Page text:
One of the things Tati did with Play Time and, to a somewhat lesser extent, M. Hulot’s Holiday, was draw attention to the generic beauty of people through music. There’s a compilation of Tati’s film’s themes out and if one listens to it when observing the common–people playing frisbee in a park, people walking through an urban center–everything becomes beautiful. To some degree–and it’s a little measured, because Winterbottom and composer Michael Nyman are conservative with it–Wonderland does the same thing. It shows the viewer how beautiful life can be, how wondrous it can be, all while acknowledging its subjects might only be experiencing this beauty and wonder for a moment.

Wonderland‘s interpretation of beauty and wonderment in the common world–because there’s nothing fantastic about the plot, about the setting–even the “melodramatic” moments are completely reasonable, whether it’s Nadia meeting ex-brother-in-law Dan (Ian Hart) on a blind, dating service date or Molly and missing husband Eddie meeting up in the metropolitan hospital–these moments play out without melodrama, without acknowledgment of the possibility of Coriat contriving them. Instead, they’re part of the tapestry, part of the web–they’re part of these characters’ lives. That coincidence–without Coriat or Winterbottom ever drawing attention it or the general artificiality of the motion picture scenario–is one of Wonderland‘s greatest beauties. As the events pass in the running time, as people argue or people cry, it immediately becomes something in the memory of the characters experiencing the events. It’s a crazy idea–if the film doesn’t slow down to acknowledge contrivance or melodrama, do the characters themselves experience it?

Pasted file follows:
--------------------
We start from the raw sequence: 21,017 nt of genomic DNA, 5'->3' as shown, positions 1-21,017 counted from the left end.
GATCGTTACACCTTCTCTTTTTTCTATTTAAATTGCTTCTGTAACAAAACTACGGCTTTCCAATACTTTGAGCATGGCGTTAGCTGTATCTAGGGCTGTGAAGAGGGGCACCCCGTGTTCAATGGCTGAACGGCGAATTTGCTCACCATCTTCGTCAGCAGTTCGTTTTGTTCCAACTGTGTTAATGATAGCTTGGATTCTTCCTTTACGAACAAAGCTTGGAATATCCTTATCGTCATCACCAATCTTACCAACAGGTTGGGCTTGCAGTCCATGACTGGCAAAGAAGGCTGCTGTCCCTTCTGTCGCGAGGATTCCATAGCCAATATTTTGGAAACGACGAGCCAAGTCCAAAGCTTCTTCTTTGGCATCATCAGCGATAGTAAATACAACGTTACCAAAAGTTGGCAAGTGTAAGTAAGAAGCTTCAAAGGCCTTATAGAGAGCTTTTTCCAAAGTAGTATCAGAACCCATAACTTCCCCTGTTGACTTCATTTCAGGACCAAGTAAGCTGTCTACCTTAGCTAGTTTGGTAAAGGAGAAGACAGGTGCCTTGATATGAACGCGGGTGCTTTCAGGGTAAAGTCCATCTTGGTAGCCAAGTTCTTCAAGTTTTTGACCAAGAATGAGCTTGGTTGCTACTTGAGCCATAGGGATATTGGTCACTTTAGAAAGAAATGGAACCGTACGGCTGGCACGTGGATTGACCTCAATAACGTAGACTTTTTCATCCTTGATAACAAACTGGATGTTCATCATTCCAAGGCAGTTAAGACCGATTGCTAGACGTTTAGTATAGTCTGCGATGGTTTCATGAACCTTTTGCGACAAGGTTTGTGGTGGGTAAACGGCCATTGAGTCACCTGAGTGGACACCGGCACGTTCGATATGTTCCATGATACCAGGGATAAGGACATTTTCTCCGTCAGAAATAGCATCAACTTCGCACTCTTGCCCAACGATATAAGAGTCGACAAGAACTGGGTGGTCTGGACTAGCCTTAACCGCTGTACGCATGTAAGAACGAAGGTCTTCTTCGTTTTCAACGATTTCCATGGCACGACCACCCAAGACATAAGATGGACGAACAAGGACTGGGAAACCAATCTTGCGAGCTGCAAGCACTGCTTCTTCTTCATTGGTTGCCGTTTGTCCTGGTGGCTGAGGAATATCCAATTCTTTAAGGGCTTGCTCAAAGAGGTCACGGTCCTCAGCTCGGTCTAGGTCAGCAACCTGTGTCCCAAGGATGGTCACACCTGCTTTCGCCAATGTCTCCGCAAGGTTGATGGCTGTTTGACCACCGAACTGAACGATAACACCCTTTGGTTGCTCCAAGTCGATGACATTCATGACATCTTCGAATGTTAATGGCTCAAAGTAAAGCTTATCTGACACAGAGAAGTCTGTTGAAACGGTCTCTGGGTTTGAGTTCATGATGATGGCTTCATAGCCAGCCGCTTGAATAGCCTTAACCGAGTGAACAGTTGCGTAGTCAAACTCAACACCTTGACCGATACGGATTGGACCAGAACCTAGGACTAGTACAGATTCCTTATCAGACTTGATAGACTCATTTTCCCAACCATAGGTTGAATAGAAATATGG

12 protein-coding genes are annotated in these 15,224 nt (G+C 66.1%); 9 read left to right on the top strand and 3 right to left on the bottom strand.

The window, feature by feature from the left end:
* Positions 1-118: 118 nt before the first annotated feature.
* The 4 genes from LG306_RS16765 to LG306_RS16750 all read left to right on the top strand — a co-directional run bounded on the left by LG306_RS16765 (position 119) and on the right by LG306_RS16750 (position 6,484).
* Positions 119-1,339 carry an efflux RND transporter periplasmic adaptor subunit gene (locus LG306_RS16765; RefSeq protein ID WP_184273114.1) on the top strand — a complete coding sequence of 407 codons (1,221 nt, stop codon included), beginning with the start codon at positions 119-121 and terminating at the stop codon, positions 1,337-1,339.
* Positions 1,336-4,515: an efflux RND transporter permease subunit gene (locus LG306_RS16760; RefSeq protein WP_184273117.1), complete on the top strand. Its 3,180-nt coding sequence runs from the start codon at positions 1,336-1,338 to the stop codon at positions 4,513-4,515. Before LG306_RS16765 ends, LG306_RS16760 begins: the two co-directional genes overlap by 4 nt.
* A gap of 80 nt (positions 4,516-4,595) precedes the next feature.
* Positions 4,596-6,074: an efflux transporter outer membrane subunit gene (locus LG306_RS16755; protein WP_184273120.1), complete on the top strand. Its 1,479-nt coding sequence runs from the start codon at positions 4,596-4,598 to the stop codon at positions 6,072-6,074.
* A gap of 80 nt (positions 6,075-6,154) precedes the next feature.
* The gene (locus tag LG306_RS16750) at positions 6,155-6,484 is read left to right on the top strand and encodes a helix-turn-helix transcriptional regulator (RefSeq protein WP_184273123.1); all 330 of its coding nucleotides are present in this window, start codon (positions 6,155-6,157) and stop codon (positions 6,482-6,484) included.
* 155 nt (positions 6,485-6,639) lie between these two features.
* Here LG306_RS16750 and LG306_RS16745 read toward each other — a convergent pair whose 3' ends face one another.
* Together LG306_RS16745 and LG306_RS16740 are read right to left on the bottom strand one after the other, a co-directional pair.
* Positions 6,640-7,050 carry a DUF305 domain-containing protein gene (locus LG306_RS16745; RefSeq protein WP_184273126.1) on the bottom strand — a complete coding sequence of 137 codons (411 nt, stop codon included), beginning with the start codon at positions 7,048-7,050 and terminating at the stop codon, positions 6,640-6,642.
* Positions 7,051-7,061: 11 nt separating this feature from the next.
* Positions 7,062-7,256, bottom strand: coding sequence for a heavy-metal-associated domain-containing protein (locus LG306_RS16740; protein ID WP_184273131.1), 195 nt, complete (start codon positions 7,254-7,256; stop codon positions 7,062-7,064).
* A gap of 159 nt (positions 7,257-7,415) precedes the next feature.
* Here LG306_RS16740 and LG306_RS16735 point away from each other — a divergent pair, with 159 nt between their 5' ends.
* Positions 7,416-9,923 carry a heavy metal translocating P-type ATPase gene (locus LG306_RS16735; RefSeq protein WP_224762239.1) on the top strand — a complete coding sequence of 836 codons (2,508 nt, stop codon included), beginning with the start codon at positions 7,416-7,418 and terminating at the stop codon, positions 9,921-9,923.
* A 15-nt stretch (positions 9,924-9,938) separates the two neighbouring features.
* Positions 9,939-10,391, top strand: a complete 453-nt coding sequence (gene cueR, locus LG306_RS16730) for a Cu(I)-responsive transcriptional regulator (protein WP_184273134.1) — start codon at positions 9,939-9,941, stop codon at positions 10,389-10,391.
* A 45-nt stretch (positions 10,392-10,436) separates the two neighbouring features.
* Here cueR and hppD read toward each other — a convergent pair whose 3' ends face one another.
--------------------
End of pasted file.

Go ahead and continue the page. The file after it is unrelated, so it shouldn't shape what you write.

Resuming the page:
But if Wonderland is moving too fast to let its characters catch on, it’s also moving so fast it begs to have the viewer slow it down, to consider each day (separated by title card) or even further–to look at how Winterbottom and Coriat juxtapose the characters with one another. Nadia and Eileen, who have no scenes, don’t even talk about each other–one of the stranger and more realistic facets of Wonderland is how the daughters’ stories, with the exception of Molly, could be separated from the parents and they’d be narratively sound–have this stunning juxtaposition in terms of camera placement. And camera placement means more in Wonderland, something where camera placement and composition should seemingly be more environment defined. When Winterbottom places an actor in the same place as another actor, it isn’t a cute transition, it’s a silent, telling comment on the relationship between the family members, between the people.